When I Was Puerto Rican by Esmeralda Santiago

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Title: When I Was Puerto Rican
Author: Esmeralda Santiago
Genre: Memoir, Coming of Age
Topics: Mother-daughter relationships, Puerto Rico
Triggers: Sexual abuse, assault
Publisher: Da Capo Press
Publishing Year: 2006
Pages: 270
Format Read: Paperback
My Rating: 4/5
 

Summary (From Goodreads): Esmeralda Santiago's story begins in rural Puerto Rico, where her childhood was full of both tenderness and domestic strife, tropical sounds and sights as well as poverty. Growing up, she learned the proper way to eat a guava, the sound of tree frogs in the mango groves at night, the taste of the delectable sausage called morcilla, and the formula for ushering a dead baby's soul to heaven. As she enters school we see the clash, both hilarious and fierce, of Puerto Rican and Yankee culture. When her mother, Mami, a force of nature, takes off to New York with her seven, soon to be eleven children, Esmeralda, the oldest, must learn new rules, a new language, and eventually take on a new identity. In this first volume of her much-praised, bestselling trilogy, Santiago brilliantly recreates the idyllic landscape and tumultuous family life of her earliest years and her tremendous journey from the barrio to Brooklyn, from translating for her mother at the welfare office to high honors at Harvard.

My Thoughts: It’s been a long time since I’ve read a memoir and “When I Was Puerto Rican” reminded me of the power and importance of reading another person’s life narrative and inhabiting their world temporarily. Santiago is a natural and powerful storyteller whose beautifully evocative prose takes you and place you in the Puerto Rico of her childhood. Her incredible writing summons vivid colors, tastes and smells and paints a nostalgic but unvarnished portrait of a Puerto Rico. It is a narrative that draws you in easily and will stay with you after you have turned the last page. 

Each chapter is loosely titled and based on the memory of an incident in chronological order like the birth of a sibling, visiting a relative etc. We see the the narrative play out from young Esmeralda’s perspective which gives us an almost voyeuristic look at the adult Puerto Rican world around her. Scenarios are often presented in a way that Esmeralda as a child might not fully comprehend but we as readers get the benefit of analyzing through an adult lense. For example we see marital strife, US/Puerto Rico relations, gender tensions and sexual assault. My favorite chapter in particular follows a pre-election period when suddenly a barrage of nutrition and anti-poverty programs are unleashed upon the island often lead by white Americans without any knowledge of Puerto Rican culture (You should eat more lettuce and less rice and beans!) which results in some hilarious and some cringeworthy interactions, only for the programs to be cancelled once the election is over.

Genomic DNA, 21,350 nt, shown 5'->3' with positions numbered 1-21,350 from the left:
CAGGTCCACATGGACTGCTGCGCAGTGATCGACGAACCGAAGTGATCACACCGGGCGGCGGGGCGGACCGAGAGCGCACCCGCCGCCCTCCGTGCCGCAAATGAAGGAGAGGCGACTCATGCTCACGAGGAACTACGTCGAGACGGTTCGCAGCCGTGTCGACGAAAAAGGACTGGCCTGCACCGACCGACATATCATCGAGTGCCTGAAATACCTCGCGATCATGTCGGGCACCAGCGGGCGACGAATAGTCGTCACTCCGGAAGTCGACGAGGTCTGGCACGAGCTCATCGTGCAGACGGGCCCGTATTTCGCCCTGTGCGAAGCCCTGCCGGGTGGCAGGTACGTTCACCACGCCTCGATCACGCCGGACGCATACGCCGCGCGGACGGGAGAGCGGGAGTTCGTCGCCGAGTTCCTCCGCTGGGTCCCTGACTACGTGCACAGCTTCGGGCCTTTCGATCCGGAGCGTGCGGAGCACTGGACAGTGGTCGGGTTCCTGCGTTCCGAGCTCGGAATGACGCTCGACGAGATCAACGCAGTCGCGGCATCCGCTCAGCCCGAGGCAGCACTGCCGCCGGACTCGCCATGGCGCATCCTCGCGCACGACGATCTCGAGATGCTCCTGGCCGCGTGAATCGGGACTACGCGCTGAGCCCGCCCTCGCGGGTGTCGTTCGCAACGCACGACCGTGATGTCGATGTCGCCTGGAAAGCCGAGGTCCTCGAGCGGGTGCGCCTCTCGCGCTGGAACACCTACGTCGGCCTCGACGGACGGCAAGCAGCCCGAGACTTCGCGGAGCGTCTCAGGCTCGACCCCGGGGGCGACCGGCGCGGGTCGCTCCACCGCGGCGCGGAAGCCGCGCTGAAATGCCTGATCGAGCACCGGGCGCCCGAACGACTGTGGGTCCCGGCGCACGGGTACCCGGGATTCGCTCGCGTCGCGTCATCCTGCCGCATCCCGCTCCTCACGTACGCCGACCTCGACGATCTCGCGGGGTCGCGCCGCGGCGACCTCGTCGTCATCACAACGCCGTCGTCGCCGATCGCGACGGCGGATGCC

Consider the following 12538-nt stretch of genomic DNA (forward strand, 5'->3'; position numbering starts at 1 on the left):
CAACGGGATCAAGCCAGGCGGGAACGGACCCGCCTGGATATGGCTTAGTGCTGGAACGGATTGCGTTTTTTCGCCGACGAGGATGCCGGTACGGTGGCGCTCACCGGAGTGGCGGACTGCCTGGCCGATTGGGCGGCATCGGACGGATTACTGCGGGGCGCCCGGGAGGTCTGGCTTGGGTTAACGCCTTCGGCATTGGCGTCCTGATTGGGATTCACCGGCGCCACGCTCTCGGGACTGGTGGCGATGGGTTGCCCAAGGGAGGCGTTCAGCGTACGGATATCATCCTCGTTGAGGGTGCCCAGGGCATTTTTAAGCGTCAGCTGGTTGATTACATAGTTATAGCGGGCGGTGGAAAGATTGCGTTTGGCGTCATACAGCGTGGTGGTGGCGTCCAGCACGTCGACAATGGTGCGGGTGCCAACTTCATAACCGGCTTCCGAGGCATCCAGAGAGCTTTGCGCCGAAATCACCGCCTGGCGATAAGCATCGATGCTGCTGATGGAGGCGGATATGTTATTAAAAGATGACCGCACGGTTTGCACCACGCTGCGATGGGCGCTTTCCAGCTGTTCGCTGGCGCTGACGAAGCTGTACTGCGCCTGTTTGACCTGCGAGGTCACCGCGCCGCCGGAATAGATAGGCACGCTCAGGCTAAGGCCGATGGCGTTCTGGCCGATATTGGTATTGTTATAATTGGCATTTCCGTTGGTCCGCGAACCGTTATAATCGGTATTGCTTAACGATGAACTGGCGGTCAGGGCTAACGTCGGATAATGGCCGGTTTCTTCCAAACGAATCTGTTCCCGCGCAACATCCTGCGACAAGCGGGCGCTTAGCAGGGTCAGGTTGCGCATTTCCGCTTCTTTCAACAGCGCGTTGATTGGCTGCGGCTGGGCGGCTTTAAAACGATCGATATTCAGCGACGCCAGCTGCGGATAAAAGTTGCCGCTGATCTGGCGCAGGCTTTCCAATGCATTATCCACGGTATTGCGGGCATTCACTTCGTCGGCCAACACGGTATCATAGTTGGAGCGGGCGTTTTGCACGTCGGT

My only quibble is that although the synopsis makes it seem like the crux of the book is the culture clash that results in moving from Puerto Rico to Brooklyn and Santiago’s rise to ivy-league triumph this is not the case. While these things are mentioned they are only the last 50 or so pages and are covered quickly. Where the book truly shines is in exploring mother/daughter and male/female relationships within the Puerto Rican context. Through the memories Santiago chooses to highlight we explore the connections between different  generations of women and the norms and traditions that each woman chooses to preserve or pass on. Norms like self-sufficiency, sexual agency and family structure. There us something here for everyone to ponder even if you are not Puerto Rican.

Throughout these chapters we see that Esmeralda’s relationship with her mother is a complex one. That this relationship is a theme that serves as the backbone of the narrative. There is love and support but there are also anger and tears and some parenting techniques that probably would not fly nowadays. We see Esmeralda and her mother change throughout the book as they each navigate and grow in their roles of daughter, sibling, provider and sexual beings. This is esentially a woman centric The idea of womanhood is deeply explored from many different angles  

The somewhat abrupt ending left me feeling like I wanted to find out what happens next. The chapters go by quickly and although it ends with a positive glimpse into Santiago's future it feels a bit abrupt. I will definitely be picking up Santigo’s next two memoirs: Almost a Woman and and The Turkish Lover and get back into the narrative Santiago has masterfully woven.